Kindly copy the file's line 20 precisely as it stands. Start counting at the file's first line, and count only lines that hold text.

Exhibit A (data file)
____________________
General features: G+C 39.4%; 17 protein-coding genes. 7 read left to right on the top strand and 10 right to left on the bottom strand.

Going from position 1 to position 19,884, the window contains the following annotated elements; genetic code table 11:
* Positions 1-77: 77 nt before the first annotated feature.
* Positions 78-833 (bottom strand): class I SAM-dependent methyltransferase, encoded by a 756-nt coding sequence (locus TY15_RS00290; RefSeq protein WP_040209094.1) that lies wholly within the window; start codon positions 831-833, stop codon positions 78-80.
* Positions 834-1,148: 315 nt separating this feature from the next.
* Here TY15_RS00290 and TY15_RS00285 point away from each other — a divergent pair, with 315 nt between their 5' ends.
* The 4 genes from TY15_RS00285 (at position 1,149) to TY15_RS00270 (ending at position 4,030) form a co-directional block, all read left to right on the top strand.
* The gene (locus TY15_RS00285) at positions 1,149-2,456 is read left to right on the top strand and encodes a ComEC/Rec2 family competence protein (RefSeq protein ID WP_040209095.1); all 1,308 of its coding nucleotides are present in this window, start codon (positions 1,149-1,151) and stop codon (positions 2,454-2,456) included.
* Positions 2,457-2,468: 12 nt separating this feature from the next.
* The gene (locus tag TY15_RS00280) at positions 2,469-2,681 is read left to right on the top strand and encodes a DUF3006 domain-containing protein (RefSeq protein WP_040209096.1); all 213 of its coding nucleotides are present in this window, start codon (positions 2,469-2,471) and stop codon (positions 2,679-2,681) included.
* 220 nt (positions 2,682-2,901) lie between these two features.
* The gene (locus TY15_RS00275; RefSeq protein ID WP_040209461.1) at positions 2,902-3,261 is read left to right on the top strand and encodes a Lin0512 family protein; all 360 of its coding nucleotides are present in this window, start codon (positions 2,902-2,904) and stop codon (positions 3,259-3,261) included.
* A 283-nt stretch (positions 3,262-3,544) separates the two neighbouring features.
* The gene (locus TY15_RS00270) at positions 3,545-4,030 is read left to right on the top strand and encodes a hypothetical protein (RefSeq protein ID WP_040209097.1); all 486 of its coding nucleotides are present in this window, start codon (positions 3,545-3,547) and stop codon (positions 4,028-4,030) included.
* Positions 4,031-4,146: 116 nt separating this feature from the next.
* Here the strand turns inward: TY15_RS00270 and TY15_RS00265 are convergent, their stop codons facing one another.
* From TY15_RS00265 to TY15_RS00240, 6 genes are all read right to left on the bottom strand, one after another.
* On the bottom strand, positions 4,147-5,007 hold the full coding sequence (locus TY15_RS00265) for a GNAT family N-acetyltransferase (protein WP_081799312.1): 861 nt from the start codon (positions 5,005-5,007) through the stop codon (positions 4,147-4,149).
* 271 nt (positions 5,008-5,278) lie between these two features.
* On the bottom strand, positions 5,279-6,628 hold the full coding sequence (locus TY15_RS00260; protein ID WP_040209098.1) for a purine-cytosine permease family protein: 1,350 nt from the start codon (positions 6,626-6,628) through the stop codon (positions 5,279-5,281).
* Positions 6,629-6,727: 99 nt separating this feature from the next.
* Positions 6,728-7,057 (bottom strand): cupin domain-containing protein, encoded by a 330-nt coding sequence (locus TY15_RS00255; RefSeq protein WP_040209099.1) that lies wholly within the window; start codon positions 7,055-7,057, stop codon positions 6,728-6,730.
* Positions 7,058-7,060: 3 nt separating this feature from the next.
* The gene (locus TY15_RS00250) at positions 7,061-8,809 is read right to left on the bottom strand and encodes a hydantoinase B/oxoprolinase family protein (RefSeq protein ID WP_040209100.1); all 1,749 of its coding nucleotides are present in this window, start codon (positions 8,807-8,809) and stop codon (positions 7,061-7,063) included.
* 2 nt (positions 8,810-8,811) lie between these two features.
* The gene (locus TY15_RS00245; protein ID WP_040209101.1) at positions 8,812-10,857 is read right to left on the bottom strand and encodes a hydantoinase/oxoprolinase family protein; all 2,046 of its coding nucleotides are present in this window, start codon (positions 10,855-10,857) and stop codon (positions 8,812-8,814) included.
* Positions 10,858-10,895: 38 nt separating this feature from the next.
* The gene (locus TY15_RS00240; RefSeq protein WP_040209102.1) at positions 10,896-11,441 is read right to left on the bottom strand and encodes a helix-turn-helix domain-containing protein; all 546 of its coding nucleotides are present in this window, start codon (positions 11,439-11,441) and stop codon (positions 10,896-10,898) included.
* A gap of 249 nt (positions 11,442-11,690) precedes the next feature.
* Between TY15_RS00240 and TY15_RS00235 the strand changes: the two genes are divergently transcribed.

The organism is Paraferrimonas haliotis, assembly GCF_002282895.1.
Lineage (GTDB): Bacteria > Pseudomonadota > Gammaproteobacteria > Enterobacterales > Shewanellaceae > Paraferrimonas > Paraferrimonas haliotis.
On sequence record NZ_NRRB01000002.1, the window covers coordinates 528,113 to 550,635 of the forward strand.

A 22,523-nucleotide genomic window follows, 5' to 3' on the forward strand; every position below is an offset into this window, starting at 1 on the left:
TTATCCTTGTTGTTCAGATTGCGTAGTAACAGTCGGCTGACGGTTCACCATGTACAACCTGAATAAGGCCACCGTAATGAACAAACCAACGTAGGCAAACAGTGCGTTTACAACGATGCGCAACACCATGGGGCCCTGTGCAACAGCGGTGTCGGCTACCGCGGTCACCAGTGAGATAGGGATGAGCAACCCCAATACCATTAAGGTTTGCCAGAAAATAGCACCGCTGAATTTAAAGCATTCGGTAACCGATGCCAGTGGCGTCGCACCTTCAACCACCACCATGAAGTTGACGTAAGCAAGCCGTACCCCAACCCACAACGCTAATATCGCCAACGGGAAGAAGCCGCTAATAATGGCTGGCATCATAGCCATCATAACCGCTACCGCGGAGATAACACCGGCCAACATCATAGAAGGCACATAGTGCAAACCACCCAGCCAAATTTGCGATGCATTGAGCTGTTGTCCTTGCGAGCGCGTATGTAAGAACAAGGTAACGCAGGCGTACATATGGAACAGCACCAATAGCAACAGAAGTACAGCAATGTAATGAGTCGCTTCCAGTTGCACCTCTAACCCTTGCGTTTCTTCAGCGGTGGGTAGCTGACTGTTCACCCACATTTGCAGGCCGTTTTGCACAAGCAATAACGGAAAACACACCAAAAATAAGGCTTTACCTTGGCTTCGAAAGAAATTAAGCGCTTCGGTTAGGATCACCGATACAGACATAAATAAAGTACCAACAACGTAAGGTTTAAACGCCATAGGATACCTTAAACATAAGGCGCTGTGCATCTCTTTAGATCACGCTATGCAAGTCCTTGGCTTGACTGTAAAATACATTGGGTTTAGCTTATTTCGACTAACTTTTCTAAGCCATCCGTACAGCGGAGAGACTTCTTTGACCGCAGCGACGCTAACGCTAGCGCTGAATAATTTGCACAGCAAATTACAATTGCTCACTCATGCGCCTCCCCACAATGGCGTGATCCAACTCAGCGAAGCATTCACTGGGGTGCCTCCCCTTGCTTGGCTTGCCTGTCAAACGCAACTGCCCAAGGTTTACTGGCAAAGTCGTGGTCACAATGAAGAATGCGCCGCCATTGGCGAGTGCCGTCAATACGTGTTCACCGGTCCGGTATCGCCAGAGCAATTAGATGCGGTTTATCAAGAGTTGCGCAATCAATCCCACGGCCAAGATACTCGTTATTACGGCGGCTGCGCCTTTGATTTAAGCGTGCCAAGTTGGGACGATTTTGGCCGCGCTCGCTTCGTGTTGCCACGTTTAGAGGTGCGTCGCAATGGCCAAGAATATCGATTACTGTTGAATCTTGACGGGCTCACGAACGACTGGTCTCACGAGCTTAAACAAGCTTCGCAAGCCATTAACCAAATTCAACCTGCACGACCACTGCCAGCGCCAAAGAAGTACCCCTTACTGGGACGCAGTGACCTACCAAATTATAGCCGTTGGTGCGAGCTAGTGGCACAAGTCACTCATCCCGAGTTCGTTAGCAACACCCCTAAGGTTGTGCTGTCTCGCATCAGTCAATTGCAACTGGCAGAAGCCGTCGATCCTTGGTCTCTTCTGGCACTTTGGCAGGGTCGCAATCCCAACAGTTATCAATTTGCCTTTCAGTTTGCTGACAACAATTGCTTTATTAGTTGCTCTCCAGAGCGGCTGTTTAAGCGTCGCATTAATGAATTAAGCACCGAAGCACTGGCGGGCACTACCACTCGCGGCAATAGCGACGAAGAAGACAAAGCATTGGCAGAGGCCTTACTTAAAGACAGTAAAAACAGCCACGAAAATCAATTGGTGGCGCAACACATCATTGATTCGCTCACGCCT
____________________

* On the bottom strand, positions 5,279-6,628 hold the full coding sequence (locus TY15_RS00260; protein ID WP_040209098.1) for a purine-cytosine permease family protein: 1,350 nt from the start codon (positions 6,626-6,628) through the stop codon (positions 5,279-5,281).